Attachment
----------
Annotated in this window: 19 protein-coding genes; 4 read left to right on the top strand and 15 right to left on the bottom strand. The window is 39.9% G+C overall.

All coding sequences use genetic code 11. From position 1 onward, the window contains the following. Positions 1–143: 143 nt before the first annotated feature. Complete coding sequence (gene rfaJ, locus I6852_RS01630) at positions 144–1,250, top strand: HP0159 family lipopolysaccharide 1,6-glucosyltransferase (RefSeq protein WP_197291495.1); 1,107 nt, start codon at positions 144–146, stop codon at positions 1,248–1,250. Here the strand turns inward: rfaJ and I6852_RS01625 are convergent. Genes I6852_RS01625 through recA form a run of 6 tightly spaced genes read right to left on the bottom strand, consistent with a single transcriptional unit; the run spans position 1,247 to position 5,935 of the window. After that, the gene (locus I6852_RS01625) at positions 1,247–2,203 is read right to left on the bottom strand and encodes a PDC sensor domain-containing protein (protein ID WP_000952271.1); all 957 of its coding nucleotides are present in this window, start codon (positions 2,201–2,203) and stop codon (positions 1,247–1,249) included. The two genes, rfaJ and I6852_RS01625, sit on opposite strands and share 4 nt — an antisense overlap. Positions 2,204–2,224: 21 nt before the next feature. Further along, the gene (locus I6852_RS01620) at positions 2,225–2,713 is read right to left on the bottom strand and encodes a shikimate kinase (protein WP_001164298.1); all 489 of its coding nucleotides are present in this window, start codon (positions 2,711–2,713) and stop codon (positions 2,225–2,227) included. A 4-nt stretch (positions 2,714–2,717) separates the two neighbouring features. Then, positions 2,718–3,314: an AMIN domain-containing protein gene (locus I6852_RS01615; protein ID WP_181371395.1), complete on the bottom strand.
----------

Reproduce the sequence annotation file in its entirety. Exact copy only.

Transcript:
Annotated in this window: 19 protein-coding genes; 4 read left to right on the top strand and 15 right to left on the bottom strand. The window is 39.9% G+C overall.

All coding sequences use genetic code 11. From position 1 onward, the window contains the following. Positions 1–143: 143 nt before the first annotated feature. Complete coding sequence (gene rfaJ, locus I6852_RS01630) at positions 144–1,250, top strand: HP0159 family lipopolysaccharide 1,6-glucosyltransferase (RefSeq protein WP_197291495.1); 1,107 nt, start codon at positions 144–146, stop codon at positions 1,248–1,250. Here the strand turns inward: rfaJ and I6852_RS01625 are convergent. Genes I6852_RS01625 through recA form a run of 6 tightly spaced genes read right to left on the bottom strand, consistent with a single transcriptional unit; the run spans position 1,247 to position 5,935 of the window. After that, the gene (locus I6852_RS01625) at positions 1,247–2,203 is read right to left on the bottom strand and encodes a PDC sensor domain-containing protein (protein ID WP_000952271.1); all 957 of its coding nucleotides are present in this window, start codon (positions 2,201–2,203) and stop codon (positions 1,247–1,249) included. The two genes, rfaJ and I6852_RS01625, sit on opposite strands and share 4 nt — an antisense overlap. Positions 2,204–2,224: 21 nt before the next feature. Further along, the gene (locus I6852_RS01620) at positions 2,225–2,713 is read right to left on the bottom strand and encodes a shikimate kinase (protein WP_001164298.1); all 489 of its coding nucleotides are present in this window, start codon (positions 2,711–2,713) and stop codon (positions 2,225–2,227) included. A 4-nt stretch (positions 2,714–2,717) separates the two neighbouring features. Then, positions 2,718–3,314: an AMIN domain-containing protein gene (locus I6852_RS01615; protein ID WP_181371395.1), complete on the bottom strand.